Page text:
It takes 5 years for a bangus to mature sexually.  FHI selects breeders for commercial production only when they are 8 years old. The female mature breeder, called sabalo, can produce seven kilos of eggs in one year. And one kilo consists of 750,000 eggs.

Bangus spawns in ponds in frenzy at night.  The sabalo release the eggs while the males discharge the milt. Fertilization happens externally in the pond water. There is no need for hormone induction for mature breeders. The eggs are collected in nets in the early morning. They are cleaned and placed in the larval ponds immediately.

 “The bangus eggs hatch in the ponds within 24 hours,” Bocaya informs.  “The hatchlings feed on the yolk sac for about 2-3 days. They undergo morphological transformations. As first feeds, the larva are supplied natural food in a mixture of zoo- and phyto-planktons. Commercial feeds are provided in the last quarter of the production.”

 Bangus is grown in a number of stages and in varying degrees of culture intensity depending on the grower’s production design and the nature of the growing environment.  The simplest bangus value chain is the three-stage system of a nursery stage, a transition stage and a grow-out stage.

In the nursery, bangus is grown from fry (kawag-kawag) to fingerling (hatirin). In the transition stage, the fingerlings are grown to juvenile (garungan). In the grow-out stage the juveniles are grown to marketable sizes.

 In the grow-out stage, bangus is produced in a number of categories depending on the pond structure the capitalization and the grower’s production design. Traditional extensive ponds using lablab as feeds normally seed 2,000 juveniles of 50 grams in size.Lablab production is takes 6 weeks. A well-prepared lablab pond can produce 500 kilograms of fish biomass. With 2,000 juveniles stocked, the grower is able to produce 300-gram fish in three to four months from seeding.

Bangus grown in marine cage systems. In intensive ponds with aeration, growers can produce 8,000-10,000 kilograms of bangus fish in a hectare. Stocking density to grow 500-gram fish is about 20,000 juveniles per hectare.  In fish pens in Laguna Lake, juveniles of 30 to 50 grams are stocked at 50,000 per hectare.  There is no feeding needed as the lake provides the algae that the bangus feed on.

 In marine sea cages, juveniles of 30 to 50 grams are stocked at a rate of 20-50 per square meter depending on the site and the business plan of the grower. Harvest can reach up to 30-40 kilograms per cubic meter of 500-gram bangus in six to eight months.

 According to Bocaya, at least 50 percent of the costs in intensive pond systems goes to feeds.  The other costs that figure are electricity, water, labor and pond maintenance costs.   In marine cage systems, feeds are 80 percent of the costs.  In extensive systems, lablab production is still 40 percent of the costs.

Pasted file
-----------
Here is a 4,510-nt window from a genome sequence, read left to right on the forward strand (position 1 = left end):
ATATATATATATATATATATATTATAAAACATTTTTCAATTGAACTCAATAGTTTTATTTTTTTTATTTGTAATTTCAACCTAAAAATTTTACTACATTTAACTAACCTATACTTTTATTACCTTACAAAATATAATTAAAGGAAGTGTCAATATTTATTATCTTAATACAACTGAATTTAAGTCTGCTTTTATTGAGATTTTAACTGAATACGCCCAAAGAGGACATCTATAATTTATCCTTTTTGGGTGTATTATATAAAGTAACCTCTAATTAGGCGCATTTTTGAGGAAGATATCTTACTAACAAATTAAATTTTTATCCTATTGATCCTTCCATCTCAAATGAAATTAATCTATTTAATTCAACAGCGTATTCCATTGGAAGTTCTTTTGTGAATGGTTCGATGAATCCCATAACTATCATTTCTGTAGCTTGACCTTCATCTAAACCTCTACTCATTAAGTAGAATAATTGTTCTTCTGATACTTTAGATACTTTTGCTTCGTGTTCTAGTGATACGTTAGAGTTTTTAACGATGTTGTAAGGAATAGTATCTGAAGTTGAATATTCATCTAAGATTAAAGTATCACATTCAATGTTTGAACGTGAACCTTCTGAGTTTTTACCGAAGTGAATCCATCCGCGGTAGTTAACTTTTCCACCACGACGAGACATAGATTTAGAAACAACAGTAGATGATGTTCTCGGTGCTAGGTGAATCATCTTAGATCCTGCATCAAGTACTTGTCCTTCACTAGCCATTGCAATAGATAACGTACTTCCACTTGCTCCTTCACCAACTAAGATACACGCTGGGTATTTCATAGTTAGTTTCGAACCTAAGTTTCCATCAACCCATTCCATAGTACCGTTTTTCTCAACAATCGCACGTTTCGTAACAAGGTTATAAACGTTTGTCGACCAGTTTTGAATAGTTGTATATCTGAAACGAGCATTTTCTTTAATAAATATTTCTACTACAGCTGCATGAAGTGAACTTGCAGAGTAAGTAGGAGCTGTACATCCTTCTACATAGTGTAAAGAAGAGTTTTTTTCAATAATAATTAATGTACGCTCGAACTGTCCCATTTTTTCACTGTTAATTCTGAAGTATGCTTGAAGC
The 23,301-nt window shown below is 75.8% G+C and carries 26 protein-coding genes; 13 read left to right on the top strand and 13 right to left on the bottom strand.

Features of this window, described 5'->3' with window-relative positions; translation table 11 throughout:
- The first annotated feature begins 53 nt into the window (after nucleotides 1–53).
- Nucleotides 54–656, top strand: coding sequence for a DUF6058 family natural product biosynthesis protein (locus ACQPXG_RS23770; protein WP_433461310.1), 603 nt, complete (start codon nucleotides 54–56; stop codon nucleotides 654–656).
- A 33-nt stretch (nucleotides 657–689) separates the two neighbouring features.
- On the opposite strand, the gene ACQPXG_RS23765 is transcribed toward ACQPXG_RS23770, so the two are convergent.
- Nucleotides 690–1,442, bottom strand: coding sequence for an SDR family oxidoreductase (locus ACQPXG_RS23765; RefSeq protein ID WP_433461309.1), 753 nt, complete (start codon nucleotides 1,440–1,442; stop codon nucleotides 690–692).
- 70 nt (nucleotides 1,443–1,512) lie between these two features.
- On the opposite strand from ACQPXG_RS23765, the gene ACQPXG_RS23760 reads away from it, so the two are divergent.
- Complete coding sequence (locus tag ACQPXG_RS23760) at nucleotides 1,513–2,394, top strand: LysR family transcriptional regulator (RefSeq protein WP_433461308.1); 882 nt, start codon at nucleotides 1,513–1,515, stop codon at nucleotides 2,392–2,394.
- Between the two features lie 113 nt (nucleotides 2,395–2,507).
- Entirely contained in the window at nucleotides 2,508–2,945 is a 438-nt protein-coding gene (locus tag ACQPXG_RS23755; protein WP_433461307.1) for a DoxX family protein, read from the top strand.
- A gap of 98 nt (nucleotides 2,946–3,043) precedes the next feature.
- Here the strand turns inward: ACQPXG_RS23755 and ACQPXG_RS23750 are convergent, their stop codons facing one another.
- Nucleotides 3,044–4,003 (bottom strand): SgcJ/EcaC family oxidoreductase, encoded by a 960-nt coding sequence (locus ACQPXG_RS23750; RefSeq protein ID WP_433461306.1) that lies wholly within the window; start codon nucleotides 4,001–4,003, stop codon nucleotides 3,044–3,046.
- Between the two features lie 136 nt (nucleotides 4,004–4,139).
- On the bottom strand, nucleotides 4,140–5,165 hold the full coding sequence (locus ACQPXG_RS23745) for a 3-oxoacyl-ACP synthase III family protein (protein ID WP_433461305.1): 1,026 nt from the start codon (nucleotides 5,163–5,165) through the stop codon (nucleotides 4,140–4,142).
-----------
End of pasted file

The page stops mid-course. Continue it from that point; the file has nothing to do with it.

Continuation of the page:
“On the average, gross profits are at about 25 to 30 percent of selling price on a good year across all production systems,” Bocaya points out.

No wonder, sales of hatchery-bred fingerlings are increasing. When they were new, the fish operators and growers were skeptical about using the hatchery-bred fingerlings. They thought that those caught from the wild were more hardy.

However, the perceptions of bangus farmers have changed, Bocaya said. They now prefer the hatchery-bred fingerlings because they are more uniform and they also grow faster. Those from the wild usually have a survival rate of 50 to 60 percent while those from the hatchery usually have 82 to 85 percent survival rate.

FHI now sells hatchery-bred fingerlings all over the country.  It delivers only when the minimum volume of order is 500,000 pieces.  “Generally, the buyers pick-up the fry from our sales offices,” Bocaya says.  Buyers can buy fingerlings from their main sales office at 2286 Alsons Building, Pasong Tamo Extension in Makati City.  They have offices also in Bacolod City, Iloilo City, and Alabel, Sarangani Province. 


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Reader Comments (50)

Sir, may i know where i can find your office in Iloilo for
purchasing bangus fingerlings.


March 4, 2010 | Unregistered Commentergilbert



May 27, 2010 | Unregistered Commentermrs elena yap

We are Milkfish Fry exporter base in Bali...

July 21, 2010 | Unregistered CommenterSumber Bahagia

We are from Pitogo, Zamboanga del Sur we are selling
(wild)bangus fry with a low price. If someboday interested
you can contact to this number: 09096955652. Tnank you and
God bless..

August 10, 2010 | Unregistered CommenterJun Aranjuez

i am from solomon islands and I am interested in contracting a n expert in bangus production from wild to harvesting of bangus for export.

Please contact me asap


September 26, 2010 | Unregistered Commentersimeon bouro

my contact address is sebcaabc123@hotmail.com

thank you


September 26, 2010 | Unregistered Commentersimeon bouro

good day sir! the article is really interesting.
Sir, do you have any feasibilty studies conducted about milk fish?
can you please help me regarding milkfish pond design and the facilities
that are needed in milkfish production? i am recently conducting a feasibility study
in milk fish production. Any related information is reaslly helpful.
thank you sir..

October 9, 2010 | Unregistered Commentermark jay

here is my email add. sorianomarkjay@yahoo.com
i am an agricultural engineering student sir and i am interested in your pond design
and the facilities that are needed for the production. any related information regarding this
matter will e so helpful sir.
thanks in advance.

October 9, 2010 | Unregistered Commentermark jay